MEMPHIS.- The Memphis World, an African American newspaper published from 1931 to 1973, chronicled the complexity and variety of its readers’ lives. The paper covered politics, education, religion, social organizations, the arts, civil rights, business, and sports. In marked contrast with the reporting in white newspapers, which selectively focused on poverty, violence, and civil rights, the Memphis World, like many black newspapers, celebrated the accomplishments and documented the challenges faced by the city’s diverse population.
The articles were illustrated with photographs by Ernest C. Withers, Mark Stansbury, Hooks Brothers Photography, and R. Earl Williams, among others. The images range from expected subjects, such as business leaders breaking ground on housing developments, to women’s organizations taking disadvantaged youth to the opera. The photographs also document the everyday lives of African Americans, which were invisible to many Americans. Behind the seemingly ordinary images, however, are evidence of the courage, dignity, and ingenuity that citizens brought to bear on the living conditions in the Jim Crow South.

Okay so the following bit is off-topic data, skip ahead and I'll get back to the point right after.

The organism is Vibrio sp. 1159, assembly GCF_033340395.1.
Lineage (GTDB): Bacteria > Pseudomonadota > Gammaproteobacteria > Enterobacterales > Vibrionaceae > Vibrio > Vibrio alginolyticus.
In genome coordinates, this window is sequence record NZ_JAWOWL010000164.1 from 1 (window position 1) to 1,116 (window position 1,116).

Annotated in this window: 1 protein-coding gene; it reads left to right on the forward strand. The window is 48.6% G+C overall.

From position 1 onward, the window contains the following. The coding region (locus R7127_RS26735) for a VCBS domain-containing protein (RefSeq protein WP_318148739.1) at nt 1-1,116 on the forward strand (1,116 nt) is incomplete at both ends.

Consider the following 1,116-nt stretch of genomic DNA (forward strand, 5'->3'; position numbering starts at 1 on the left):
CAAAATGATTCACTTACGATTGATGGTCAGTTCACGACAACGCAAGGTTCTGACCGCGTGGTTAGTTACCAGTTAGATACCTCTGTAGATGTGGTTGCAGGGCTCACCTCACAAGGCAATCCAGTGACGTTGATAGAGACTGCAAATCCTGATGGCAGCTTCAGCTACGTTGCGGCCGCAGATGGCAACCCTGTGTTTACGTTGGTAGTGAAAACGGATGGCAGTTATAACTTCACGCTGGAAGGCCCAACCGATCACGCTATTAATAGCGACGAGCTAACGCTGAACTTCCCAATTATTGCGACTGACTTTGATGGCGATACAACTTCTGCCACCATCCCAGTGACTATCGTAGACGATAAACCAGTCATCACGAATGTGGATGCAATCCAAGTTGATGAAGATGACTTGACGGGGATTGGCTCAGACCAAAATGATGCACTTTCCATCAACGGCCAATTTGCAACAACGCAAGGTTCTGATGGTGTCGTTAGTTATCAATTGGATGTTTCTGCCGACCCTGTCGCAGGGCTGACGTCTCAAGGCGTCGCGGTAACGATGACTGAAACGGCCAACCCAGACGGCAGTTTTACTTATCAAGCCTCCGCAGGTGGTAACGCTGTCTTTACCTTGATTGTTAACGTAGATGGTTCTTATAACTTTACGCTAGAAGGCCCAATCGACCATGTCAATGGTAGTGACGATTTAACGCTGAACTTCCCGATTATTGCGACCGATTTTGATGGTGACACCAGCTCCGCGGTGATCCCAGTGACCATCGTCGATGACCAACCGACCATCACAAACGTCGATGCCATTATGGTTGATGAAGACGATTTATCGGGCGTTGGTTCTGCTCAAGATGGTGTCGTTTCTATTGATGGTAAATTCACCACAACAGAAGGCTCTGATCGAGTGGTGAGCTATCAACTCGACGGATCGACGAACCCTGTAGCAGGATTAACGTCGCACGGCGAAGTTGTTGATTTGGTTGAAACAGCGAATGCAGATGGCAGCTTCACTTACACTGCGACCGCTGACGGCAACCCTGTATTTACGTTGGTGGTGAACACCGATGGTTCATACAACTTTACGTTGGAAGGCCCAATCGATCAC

With a strong commitment to celebrating and preserving the cultural heritage of Memphis , the Brooks acquired a collection of over 200 photographs from the World in 2006. Chief Curator Marina Pacini enlisted Rhodes Professor of Art History David McCarthy to help lead a team of researchers to identify the photographers and subjects of the images, many of whom were unknown. The resulting exhibition, Photographs from the Memphis World, 1949-1964, is enhanced with stories told by the photographers and the people whose lives were captured by the World.
This two-part exhibition of over eighty images published in the Memphis World, which encapsulate a seminal period in Southern history, will be on view both at the Memphis Brooks Museum of Art from August 23, 2008 to January 5, 2009 and at Rhodes College from September 5 to October 4, 2008.